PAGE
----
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Consider a particle travelling at 0.9c through a 9-light-second long tube which erects a wall at exactly 10 seconds to block off the particle. For a stationary (relative to the tube) observer, he sees that it takes the particle exactly 10 seconds to traverse through the tube, so he sees the particle getting blocked by the wall.

However, from the particle's perspective, its journey through the tube is shortened by a factor of $\gamma = 1/\sqrt{1-0.9^2}$, so it will take less than 10 seconds to go through it. Further, the wall's erection will be dilated according to the particle, so it's erected after 10 seconds. Thus from the particle's perspective it is able to travel through the tube unblocked, which contradicts what the observer sees.

This is an obvious paradox, which part of my reasoning was flawed?

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As Dale said, you forgot the relativity of simultaneity, which caused you to misapply the concept of time dilation.

If we stick with the coordinates suggested by JEB, the particle enters the tube at t=t'=0. In the frame of the tube, t=0 is also the time when the construction of the wall started at the other end. But in your frame, the time at the other end of the tube is t'=0, which owing to the relativity of simultaneity is not t=0 but some much later time in t when the wall is already well under way to being finished.

The concept of time dilation is that the elapsed time between two events that occur at the same place in one frame is less than the elapsed time between them in another moving frame. So you can apply that in one of two ways in your scenario. One is that you can compare the 10s it took to build the wall in the tube frame with the corresponding time it took in your frame. For that you would have to work out what time the construction started in your frame (which certainly wasn't t'=0). The other is that you could consider just the time taken to complete the remaining part of the wall that had still to be built at t'=0 when you entered the tube. Either way, you will find all the numbers are consistent with the fact that the particle hits the wall.

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  • $\begingroup$ ah perfectly explained $\endgroup$ Commented Jan 22, 2022 at 8:38
  • $\begingroup$ Why, thank you, Joshua- you are very kind! $\endgroup$ Commented Jan 22, 2022 at 9:08
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This is an obvious paradox, which part of my reasoning was flawed?

You forgot the relativity of simultaneity. This is the resolution of most of the SR paradoxes.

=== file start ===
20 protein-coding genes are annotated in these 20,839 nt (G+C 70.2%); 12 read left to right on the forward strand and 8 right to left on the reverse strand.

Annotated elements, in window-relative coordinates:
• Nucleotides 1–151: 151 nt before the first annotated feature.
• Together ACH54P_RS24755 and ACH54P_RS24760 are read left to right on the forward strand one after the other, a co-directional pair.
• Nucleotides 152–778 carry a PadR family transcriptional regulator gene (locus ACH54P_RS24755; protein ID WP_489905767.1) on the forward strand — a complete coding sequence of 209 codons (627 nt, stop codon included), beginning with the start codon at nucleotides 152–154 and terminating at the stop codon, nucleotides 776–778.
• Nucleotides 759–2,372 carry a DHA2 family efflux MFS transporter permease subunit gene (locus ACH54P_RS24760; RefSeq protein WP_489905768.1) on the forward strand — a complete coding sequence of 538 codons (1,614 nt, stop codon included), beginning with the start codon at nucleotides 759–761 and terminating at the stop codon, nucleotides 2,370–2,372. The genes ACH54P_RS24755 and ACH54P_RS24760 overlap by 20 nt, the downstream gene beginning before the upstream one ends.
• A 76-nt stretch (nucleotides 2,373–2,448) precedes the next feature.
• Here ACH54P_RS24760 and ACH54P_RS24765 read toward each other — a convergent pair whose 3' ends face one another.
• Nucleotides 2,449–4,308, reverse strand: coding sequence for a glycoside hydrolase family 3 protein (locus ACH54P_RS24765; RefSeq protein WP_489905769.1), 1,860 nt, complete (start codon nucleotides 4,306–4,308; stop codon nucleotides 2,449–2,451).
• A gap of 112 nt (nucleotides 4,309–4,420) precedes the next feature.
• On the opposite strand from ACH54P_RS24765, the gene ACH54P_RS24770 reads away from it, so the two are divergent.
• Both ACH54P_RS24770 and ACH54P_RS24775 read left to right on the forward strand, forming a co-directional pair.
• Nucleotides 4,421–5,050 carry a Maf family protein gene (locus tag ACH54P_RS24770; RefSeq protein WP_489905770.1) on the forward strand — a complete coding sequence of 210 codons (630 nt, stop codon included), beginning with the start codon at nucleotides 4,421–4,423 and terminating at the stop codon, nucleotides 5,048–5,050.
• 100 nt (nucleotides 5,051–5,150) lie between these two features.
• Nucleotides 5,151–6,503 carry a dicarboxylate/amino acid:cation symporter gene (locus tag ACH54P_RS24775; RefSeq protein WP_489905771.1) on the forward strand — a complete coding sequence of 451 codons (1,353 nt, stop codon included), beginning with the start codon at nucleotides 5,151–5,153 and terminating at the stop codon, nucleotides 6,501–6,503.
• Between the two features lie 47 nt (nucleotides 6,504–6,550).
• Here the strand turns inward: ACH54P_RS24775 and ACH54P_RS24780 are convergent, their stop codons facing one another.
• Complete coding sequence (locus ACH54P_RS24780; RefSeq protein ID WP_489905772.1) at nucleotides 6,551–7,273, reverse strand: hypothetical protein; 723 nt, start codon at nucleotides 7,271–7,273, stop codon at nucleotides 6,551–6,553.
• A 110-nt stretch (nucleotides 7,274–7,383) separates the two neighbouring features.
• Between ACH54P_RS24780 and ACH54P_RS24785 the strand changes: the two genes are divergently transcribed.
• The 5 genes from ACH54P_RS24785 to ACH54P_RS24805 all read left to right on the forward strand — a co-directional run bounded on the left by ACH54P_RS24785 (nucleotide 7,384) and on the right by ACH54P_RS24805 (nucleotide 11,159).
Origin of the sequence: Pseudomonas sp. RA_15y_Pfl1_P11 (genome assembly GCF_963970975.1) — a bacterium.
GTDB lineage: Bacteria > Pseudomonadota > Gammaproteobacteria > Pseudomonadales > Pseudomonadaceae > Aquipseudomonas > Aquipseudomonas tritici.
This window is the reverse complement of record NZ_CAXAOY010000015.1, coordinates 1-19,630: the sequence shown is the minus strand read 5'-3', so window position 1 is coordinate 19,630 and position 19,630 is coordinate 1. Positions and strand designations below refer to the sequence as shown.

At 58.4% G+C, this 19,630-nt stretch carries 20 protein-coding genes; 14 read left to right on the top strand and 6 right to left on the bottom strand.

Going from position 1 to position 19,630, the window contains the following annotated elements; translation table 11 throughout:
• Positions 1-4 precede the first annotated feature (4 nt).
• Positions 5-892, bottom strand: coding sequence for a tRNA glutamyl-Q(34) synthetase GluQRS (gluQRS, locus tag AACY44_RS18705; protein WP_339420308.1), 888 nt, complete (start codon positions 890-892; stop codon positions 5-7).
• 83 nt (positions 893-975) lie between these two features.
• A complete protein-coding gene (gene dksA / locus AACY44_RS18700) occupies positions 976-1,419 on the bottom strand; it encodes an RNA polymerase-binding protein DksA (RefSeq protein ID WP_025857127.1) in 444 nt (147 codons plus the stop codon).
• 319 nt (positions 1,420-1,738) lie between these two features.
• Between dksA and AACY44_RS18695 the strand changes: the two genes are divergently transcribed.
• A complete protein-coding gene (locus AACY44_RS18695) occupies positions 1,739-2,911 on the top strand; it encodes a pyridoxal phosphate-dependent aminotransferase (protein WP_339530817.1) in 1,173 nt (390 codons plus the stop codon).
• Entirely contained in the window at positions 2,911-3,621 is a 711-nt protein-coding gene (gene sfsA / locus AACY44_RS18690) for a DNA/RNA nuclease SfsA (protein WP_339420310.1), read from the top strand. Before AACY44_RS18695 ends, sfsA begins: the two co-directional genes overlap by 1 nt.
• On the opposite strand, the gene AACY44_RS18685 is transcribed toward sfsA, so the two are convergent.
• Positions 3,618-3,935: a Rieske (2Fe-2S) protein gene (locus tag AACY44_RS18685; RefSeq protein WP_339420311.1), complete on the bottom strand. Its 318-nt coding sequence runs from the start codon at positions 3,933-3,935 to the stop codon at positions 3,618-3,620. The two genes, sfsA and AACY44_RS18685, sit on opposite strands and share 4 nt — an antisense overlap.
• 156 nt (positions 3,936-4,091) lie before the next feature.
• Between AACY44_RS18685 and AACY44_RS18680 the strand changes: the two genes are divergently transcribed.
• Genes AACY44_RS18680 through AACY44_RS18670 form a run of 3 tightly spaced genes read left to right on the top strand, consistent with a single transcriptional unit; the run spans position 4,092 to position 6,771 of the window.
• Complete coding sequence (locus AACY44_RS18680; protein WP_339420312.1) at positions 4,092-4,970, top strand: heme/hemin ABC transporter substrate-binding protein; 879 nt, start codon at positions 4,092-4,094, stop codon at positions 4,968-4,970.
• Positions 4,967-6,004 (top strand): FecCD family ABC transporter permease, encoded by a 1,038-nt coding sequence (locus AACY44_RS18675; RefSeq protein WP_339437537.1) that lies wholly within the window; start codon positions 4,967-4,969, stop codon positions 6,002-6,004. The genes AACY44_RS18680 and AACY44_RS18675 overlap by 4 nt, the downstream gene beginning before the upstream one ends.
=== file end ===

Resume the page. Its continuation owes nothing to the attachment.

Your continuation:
Although the wall construction is indeed time dilated in the particle’s frame, the construction started much earlier. Sufficiently early that all frames agree that the particle hits the wall.

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  • $\begingroup$ can you back this up with calculations? thank you $\endgroup$ Commented Jan 22, 2022 at 1:07
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For calculations, set $c=1$, and use coordinates $(t, x)$. Place the tube entrance/entry at both origins, where (un)primed frame is (tube) particle:

$$ E_0=(t,x)=(0,0)$$ $$E_0=(t',x')=(0,0)$$

and the wall erection in the tube frame:

$$ E_1=(t_1,x_1)=(10,9)$$

Now transform $E_1$ to the particle frame:

$$ t'_1=\gamma(t_1-\beta x_1)=\gamma(10-0.9\cdot 9)\approx 4.46$$

$$ x'_1=\gamma(x_1-\beta t_1)=\gamma(9-0.9\cdot 10)=0$$

So the particle doesn't move in the primed frame, and after 4.36 seconds, it hits the wall.

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  • $\begingroup$ Ah interesting, this makes sense (mostly). From the particle frame its $x_1'=0$, why does that prove it hits the wall? Isn't the particle frame always at rest anyways? ------------ Also, it seems that my fallacy is in applying the time dilation and length contraction formulae i.e., $t'=\gamma t$ and $x'=x/\gamma$, because in that case I get that (a) the particle has to travel less distance, thus time is shorter and (b) the wall takes longer time to erect in the particle's frame, and overall the particle won't hit the wall. Could you explain why I cannot use time dilation formula here? $\endgroup$ Commented Jan 22, 2022 at 3:57
  • $\begingroup$ Do not worry I have figured it out $\endgroup$ Commented Jan 22, 2022 at 5:58

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